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Politicized Choices: Some things that are not that surprising…

2017/06/23

Robert Mueller Adopts Stalinist Tactics

See Also – The Moscow Purge Trials (1936-38): Selected Links & Bibliography

We may be thankful to Alan Dershowitz, Felix Frankfurter Professor of Law, Emeritus, at Harvard Law School, for reminding us of the delicious irony of an investigation which began with “reports” of collusion with the Russians by Team Trump and charges of Russian hacking of our elections, now reverting to the tactics of Russia’s most murderous tyrant, Josef Stalin. As Dershowitz writes in the Washington Examiner:

Special counsel Robert Mueller was commissioned to investigate not only crime but the entire Russian “matter.” That is an ominous development that endangers the civil liberties of all Americans.

Federal prosecutors generally begin by identifying specific crimes that may have been committed — in this case, violation of federal statutes. But no one has yet identified the specific statute or statutes that constrain Mueller’s investigation of the Russian matter. It is not a violation of any federal law for a campaign to have collaborated with a foreign government to help elect their candidate…

One does not have to go back to the Soviet Union and Lavrentiy Beria’s infamous boast to Stalin, “Show me the man and I will show you the crime,” in order to be concerned about the expansion of elastic criminal statutes. There are enough examples of abuse in our own history.

From McCarthyism to the failed prosecutions of Sen. Ted Stevens, Rep. Thomas DeLay, Gov. Rick Perry and others, we have seen vague criminal statutes stretched in an effort to criminalize political differences.

Indeed, now we here reports that Mueller’s investigation will range anywhere from Jared Kutchner’s finances to perhaps any unpaid parking tickets Sean Spicer may have. To paraphrase the boast of head of Stalin’s secret police,  show Mueller the man, and he will find a crime, just as Mueller’s best friend, James Comey, found with Martha Stewart.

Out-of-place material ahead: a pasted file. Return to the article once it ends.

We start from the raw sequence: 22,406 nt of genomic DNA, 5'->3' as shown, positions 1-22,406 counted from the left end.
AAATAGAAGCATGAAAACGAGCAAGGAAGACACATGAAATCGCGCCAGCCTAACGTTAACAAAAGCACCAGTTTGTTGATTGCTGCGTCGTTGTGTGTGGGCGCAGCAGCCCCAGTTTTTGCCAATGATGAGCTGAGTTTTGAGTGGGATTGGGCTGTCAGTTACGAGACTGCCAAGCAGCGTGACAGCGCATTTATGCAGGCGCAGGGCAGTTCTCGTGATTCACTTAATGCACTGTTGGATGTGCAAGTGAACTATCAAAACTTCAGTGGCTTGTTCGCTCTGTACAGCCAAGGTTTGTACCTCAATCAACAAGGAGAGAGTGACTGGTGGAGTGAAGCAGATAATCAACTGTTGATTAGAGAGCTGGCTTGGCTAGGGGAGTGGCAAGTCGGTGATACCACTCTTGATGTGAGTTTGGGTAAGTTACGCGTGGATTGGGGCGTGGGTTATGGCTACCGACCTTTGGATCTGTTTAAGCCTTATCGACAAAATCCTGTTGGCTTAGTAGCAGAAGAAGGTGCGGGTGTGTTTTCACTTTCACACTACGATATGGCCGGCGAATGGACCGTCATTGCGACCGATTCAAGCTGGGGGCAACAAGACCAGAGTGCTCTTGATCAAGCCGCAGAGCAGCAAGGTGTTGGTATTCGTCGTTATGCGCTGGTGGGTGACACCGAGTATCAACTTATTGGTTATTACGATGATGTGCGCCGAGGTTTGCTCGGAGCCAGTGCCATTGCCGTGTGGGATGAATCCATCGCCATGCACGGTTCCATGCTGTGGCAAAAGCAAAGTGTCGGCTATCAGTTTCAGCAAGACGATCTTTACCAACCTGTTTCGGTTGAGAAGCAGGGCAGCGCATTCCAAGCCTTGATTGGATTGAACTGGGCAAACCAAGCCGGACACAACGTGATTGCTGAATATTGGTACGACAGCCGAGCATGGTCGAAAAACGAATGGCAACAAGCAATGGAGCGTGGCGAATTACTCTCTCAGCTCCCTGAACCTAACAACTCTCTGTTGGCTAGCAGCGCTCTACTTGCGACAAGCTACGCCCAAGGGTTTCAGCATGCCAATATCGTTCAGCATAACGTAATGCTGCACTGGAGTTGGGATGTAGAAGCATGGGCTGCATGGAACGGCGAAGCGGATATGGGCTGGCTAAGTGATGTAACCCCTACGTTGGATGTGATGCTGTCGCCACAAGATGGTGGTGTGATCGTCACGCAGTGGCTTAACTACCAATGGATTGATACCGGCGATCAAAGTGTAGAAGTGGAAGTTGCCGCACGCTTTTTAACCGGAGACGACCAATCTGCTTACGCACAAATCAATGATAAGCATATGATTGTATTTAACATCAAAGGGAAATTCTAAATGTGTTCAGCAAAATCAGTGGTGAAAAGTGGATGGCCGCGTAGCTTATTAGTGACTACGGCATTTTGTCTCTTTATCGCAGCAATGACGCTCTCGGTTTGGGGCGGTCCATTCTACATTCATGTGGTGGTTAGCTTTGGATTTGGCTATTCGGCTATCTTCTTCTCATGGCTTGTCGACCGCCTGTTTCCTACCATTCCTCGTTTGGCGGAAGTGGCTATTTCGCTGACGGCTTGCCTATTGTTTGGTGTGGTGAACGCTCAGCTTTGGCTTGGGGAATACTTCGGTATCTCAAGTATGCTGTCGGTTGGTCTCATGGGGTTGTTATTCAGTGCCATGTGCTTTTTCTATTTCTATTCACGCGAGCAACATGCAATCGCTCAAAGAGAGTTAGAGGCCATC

There too we see a vindictive prosecutor in search of a crime and it doesn’t have to be the original charge, if there is an original charge. As the Daily Caller reported:

FBI Director James Comey declined to recommend criminal charges against former Secretary of State Hillary Clinton for mishandling classified material Tuesday. But back in 2004, he led what legal observers call a “petty and vindictive” prosecution against interior design icon Martha Stewart for a lesser offense.

Stewart served a five-month prison sentence in 2004 at the Federal Prison Camp in Alderson, West Virginia, also known as “Camp Cupcake,” for lying to federal investigators about possible insider trading. In the years since the case, there is a consensus in the legal community that Comey’s prosecution was overzealous and vindictive.

The Cato Institute’s Gene Healy condemned Comey’s actions as temperamental and political in a 2004 column. Healy argued that Stewart’s indictment was largely possible because the sheer volume of federal laws makes it possible to indict almost any individual on some basis — reasonable or unreasonable. Quoting former Supreme Court Justice Robert Jackson, Healy wrote prosecutors “will pick people that he thinks he should get, rather than pick cases that need to be prosecuted.” His Cato colleague Alan Reynolds argued Comey prosecuted Stewart for “having misled people by denying having committed a crime with which she was not charged.”

We saw this Stalinesque persecution in the case of Scooter Libby, Vice President Dick Cheney’s chief of staff. Libby was convicted, again of lying to the FBI, because he misremembered events under relentless questioning. He was charged long after prosecutors knew it was Richard Armitage who leaked the name of CIA desk jockey Valerie Plame to the press. Instead of dropping the investigation at that point, prosecutors persisted, knowing they had to find a crime committed by someone somewhere to justify their existence.